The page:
[Posted on November 19th, 2013 by Michael L. F. Slavin]
In order to assure a steady supply of fuel for Americans, the United States must work to develop its own sources of petroleum and gas. Many previously undeveloped oil and gas reserves still exist within the United States, and developing these resources is one step toward American energy independence. New technologies, including seismic exploration and oil well investment, hold the key to locating and utilizing these hard-to-find reserves.
Precursors to Seismic Technology
Through oil well investment, excavation technology has been able to advance through the years.
Throughout the late nineteenth and early twentieth centuries, the potential of using various forms of wave energy for communication and mapping was recognized. Sound and radio waves were the first types of waves used to detect the location of things unseen. Seismic exploration is based upon the same type of wave creation and recording technology, but, rather than sound or radio waves, seismic technology uses energy similar to that released during an earthquake to map the subsurface of the Earth’s crust.
Performing Seismic Exploration
The seismic waves used in seismic exploration are far weaker than those experienced in an earthquake. A person standing nearby might hear the sound of the waves being created, but the waves are not strong enough to cause damage to nearby structures or ecological habitats. When performing seismic exploration, the seismic waves are created in one of two ways. One method employs a truck equipped with a vibrating device that strikes the surface of the ground, while the other involves the detonation of buried explosive charges. The waves created travel through the ground and strike different layers of rock, moving at different rates through different materials, and are then intercepted with special recording equipment placed at locations around the site. Currently, seismic testing can be used to explore to depths of over five miles.
Seismic Computer Modeling
Hand-in-hand with seismic technology is the use of computer modeling. Small-scale seismic surveys have been performed for decades, but without the use of modern computer software to make models from the information, the usefulness of data gathered from seismic exploration was limited. Thanks to modern technology, the data recorded from seismic testing is now downloaded directly into a computer modeling software program. Previous generations of modeling software created two-dimensional maps that were more informative than the information gathered from other types of exploration, but the most modern software now creates a three-dimensional model of the geologic formations underground. This extremely detailed information presents a complete picture of the location and thickness of the layers of underground strata and allows experts to pinpoint the most likely areas for oil and gas deposits to be found. The information compiled from using seismic technology in conjunction with high-tech computer applications improves the chance of striking a productive reserve each time a well is drilled. This information is especially important to well drilling companies and individuals who invest in oil and gas well drilling projects.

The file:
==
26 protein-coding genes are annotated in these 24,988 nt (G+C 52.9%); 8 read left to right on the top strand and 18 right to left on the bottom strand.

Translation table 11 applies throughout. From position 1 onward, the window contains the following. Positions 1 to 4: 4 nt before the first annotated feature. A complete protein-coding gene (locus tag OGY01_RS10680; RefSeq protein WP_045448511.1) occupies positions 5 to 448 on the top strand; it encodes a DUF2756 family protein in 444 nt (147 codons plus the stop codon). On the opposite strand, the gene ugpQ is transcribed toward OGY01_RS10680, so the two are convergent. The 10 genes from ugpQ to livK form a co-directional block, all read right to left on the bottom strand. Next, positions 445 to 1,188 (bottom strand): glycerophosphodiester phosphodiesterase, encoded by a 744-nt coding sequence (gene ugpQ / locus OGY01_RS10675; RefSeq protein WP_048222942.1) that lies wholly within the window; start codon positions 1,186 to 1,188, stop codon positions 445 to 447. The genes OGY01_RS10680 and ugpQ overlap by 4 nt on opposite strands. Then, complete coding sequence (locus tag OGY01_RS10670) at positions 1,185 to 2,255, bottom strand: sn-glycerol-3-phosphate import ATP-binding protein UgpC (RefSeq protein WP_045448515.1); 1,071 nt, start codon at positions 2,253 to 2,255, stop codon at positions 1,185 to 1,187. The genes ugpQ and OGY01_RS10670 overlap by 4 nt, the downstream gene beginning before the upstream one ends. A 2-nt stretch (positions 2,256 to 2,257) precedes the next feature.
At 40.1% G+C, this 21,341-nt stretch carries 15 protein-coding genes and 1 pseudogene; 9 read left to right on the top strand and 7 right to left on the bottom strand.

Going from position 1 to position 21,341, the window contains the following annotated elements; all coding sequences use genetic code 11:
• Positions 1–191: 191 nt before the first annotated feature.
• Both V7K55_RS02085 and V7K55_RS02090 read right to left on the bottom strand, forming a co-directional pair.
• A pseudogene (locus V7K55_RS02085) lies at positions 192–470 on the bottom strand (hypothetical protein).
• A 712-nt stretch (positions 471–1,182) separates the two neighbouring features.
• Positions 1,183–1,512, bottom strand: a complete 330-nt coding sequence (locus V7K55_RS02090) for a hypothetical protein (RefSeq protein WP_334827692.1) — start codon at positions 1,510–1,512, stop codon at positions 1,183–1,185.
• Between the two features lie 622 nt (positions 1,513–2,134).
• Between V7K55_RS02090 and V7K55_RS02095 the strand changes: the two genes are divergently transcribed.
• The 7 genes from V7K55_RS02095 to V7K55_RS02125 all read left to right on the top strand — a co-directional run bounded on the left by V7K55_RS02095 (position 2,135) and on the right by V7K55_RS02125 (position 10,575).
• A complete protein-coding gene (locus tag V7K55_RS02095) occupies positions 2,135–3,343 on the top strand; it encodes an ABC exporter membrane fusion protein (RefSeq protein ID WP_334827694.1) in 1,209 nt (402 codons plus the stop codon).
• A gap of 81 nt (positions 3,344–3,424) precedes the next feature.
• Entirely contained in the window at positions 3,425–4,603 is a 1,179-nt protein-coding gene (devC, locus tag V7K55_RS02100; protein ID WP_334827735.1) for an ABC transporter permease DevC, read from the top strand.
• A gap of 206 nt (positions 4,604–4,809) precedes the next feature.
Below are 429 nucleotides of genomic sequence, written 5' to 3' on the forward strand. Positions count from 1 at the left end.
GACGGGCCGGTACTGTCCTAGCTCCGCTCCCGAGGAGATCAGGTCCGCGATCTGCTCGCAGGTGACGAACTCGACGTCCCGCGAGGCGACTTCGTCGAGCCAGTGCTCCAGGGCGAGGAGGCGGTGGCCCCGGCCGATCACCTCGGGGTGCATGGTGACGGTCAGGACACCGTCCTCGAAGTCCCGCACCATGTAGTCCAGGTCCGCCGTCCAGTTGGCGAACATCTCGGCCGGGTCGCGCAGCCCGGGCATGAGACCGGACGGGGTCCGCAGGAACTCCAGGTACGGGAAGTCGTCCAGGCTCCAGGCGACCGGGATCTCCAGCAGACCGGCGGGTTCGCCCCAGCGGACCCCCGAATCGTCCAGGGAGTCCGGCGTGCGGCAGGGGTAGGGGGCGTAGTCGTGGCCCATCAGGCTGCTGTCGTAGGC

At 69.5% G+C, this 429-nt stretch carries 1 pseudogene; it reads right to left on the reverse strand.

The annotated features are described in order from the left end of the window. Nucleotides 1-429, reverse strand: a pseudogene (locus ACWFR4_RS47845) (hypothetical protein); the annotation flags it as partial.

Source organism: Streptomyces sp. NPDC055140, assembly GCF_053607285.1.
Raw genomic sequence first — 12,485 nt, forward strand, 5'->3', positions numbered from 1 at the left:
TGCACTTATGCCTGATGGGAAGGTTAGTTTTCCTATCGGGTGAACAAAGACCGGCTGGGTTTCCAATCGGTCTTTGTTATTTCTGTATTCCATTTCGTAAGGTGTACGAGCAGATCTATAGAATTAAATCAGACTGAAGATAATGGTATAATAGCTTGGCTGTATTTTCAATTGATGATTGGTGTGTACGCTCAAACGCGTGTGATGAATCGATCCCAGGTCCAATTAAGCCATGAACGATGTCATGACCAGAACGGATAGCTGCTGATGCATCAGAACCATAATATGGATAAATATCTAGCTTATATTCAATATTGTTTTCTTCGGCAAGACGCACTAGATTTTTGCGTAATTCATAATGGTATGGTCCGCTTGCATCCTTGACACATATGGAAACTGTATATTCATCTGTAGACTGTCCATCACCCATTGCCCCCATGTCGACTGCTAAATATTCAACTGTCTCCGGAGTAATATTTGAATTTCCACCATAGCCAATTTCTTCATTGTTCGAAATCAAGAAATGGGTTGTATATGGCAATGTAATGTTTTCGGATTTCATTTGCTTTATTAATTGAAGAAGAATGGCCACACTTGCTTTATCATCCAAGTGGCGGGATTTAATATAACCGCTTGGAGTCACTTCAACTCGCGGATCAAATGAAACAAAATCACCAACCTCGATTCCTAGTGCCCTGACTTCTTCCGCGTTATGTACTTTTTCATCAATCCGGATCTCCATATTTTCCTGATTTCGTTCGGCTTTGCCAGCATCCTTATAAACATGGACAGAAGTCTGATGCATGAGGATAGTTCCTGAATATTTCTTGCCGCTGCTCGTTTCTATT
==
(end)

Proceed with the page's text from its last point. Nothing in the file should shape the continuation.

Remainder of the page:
Seismic exploration is known by a number of technical names, including reflection seismology, seismic reflection and seismic testing. Aside from its effectiveness when used to explore the location of oil and gas reserves, seismic exploration is also useful in detecting the location of groundwater and coal. The new technology of seismic exploration represents the most modern method of locating the petroleum and gas reserves that are critical to furthering American energy independence.